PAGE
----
Chico's (NYSE:CHS) may finally have figured out the right mix of merchandise as the women's apparel retailer enters the fall shopping season. At least that's the word coming out of the company's second-quarter earnings conference call.

Recent fashion faux pas
Glancing at the retailer's second-quarter figures, a couple of numbers really jump out. The two I want to highlight are the 5.6% same-store sales decline at Chico's stores, and the subsequent drop in gross margins to 57.7% from the prior-year level of 60.4%. I lump both metrics together because of the impact that one has on the other.

Comps measure two important qualities for a retailer: traffic levels (the number of shoppers who make a purchase) and transaction values (how much money each customer spends). What we saw in the second quarter is that both Chico's and White House/Black Market experienced a significant drop in the price per transaction, which was partially offset by higher customer traffic.

It was pointed out in the call that one of the primary reasons for the decline in transaction values was the poor merchandise mix that the retailer had going into the summer months. A year ago, the problem Chico's faced was that it had too little casual wear on hand. It appears that management swung the pendulum too far the other way in recent months, as CEO Scott Edmonds explained that in the second quarter the merchandise mix was distorted too heavily in favor of the casual side. The effect of having too little dressy merchandise forced its customer "to shop elsewhere."

We know from a call in late November 2006 that Chico's had virtually no flexibility in addressing spring 2007 fashion missteps, as by that time the merchandise was already prepared. But my concern is why the company missed out on the fact that other retailers -- Ann Taylor's (NYSE:ANN) LOFT, Guess? (NYSE:GES), Polo Ralph Lauren (NYSE:RL), and G-III Apparel (NASDAQ:GIII), representing Calvin Klein, to name just a few -- had stated that dress wear was one of the key categories this year. For whatever reason, the leadership at Chico's failed to properly position its summer merchandise to fully capitalize on this category.

As a result of the imbalance in merchandise, Chico's was forced to slash prices to move excess and unwanted inventory. These markdowns were a major reason for the aforementioned drop in gross margins -- lower merchandise prices resulted in decreased profitability.

A fashionable fall season?
The importance of covering conference calls to discern the direction of a company is once again reinforced when we note that Chico's November 2006 call also revealed that it would not be until fall 2007 that customers would see a fully revamped merchandise lineup. Its most recent second-quarter call provided evidence that the fall products are being well-received by customers.

Now that the summer merchandise has been cleared out, management is satisfied with current inventory levels. But more than the levels, the leadership team is most pleased with the make and mix of the newer inventory.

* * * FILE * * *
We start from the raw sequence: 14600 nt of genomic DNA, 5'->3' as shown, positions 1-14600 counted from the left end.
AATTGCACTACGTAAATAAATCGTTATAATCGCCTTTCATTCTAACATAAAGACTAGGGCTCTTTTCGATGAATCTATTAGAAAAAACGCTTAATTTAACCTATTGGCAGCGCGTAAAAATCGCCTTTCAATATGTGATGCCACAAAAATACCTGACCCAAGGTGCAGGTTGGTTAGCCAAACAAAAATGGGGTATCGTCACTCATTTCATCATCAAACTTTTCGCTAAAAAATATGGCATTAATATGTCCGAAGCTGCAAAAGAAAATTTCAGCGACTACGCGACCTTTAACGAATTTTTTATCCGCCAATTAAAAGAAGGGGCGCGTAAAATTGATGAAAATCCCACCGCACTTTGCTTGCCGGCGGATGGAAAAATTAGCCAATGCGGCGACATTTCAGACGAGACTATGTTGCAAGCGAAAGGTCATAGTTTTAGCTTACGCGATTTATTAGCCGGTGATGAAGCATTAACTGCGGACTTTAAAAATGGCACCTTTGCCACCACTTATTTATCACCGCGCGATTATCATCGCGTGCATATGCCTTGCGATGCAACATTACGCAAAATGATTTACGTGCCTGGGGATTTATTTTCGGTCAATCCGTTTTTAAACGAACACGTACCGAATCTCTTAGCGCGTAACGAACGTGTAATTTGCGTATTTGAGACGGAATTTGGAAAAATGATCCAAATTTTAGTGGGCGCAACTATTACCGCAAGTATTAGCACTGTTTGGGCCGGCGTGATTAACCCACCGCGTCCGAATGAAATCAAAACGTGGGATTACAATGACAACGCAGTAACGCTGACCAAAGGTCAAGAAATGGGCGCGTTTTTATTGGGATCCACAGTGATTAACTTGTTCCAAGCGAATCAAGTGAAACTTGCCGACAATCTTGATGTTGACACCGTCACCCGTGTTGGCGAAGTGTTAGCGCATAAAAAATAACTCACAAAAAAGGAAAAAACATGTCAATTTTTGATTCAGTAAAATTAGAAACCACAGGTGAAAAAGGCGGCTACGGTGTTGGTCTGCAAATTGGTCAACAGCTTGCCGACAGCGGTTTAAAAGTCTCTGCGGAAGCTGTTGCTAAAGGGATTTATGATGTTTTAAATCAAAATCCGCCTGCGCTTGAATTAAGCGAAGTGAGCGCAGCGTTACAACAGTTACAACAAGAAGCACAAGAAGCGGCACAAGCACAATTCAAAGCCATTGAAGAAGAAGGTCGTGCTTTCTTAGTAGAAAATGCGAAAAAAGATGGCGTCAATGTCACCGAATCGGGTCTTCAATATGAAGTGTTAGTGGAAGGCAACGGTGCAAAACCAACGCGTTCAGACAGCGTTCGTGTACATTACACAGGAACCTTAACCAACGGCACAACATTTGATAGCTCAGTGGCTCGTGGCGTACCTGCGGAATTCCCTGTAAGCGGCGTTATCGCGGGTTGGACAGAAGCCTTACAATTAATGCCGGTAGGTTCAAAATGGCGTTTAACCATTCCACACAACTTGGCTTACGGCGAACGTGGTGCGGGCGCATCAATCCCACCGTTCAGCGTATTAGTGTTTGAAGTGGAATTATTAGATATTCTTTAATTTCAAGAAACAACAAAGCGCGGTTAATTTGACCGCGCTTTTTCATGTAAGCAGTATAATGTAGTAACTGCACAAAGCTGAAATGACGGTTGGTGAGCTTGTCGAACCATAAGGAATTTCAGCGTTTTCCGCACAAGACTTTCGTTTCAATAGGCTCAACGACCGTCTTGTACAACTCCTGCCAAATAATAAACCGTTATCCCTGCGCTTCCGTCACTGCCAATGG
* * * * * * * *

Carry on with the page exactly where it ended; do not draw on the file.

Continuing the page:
Edmonds indicated that the "assortment imbalance" that it had over the summer months has been corrected for the fall season, which should enable it to "satisfy" both the casual and dressy needs of its customers. According to Edmonds, August sales for the most part tracked Q2 figures. But since the mailing of its fall catalog over the past couple of weeks or so, Chico's is seeing "very strong performances in key categories," said Michele Cloutier, the company's new chief merchandising officer.

In the question-and-answer session, Cloutier provided additional color. The retailer is seeing a strong response to several important categories, including denim, sweaters, and outerwear, as well as fashion and novelty, she said. "September is going to be a big month for us."

It may be time to look at Chico's, finally
Because Chico's has suffered through a period of mediocrity, Cloutier's remarks are encouraging. And because of these positive developments, management has decided to "substantially increase" marketing spending in the second half of 2007.

If Cloutier's merchandising savvy is already leading to favorable results in the third quarter, then this speaks volumes about the opportunities in the coming months, when the apparel will more fully reflect her influences. Edmonds indicated that Q4 merchandise will include a greater impact from her work, and "all of 2008" will have her touch. Again, assuming Chico's is getting an accurate read on the most recent sales data, this is very good news indeed for current and prospective shareholders.

You can't overstate the importance of an apparel retailer having the right mix and make in merchandise. It is the "goods" that separate the winners from the losers in this biz. It looks like Chico's may finally be getting its closet in order.

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Fool contributor Jeremy MacNealy has no financial interest in any company mentioned. The Motley Fool has a fit and fashionable disclosure policy.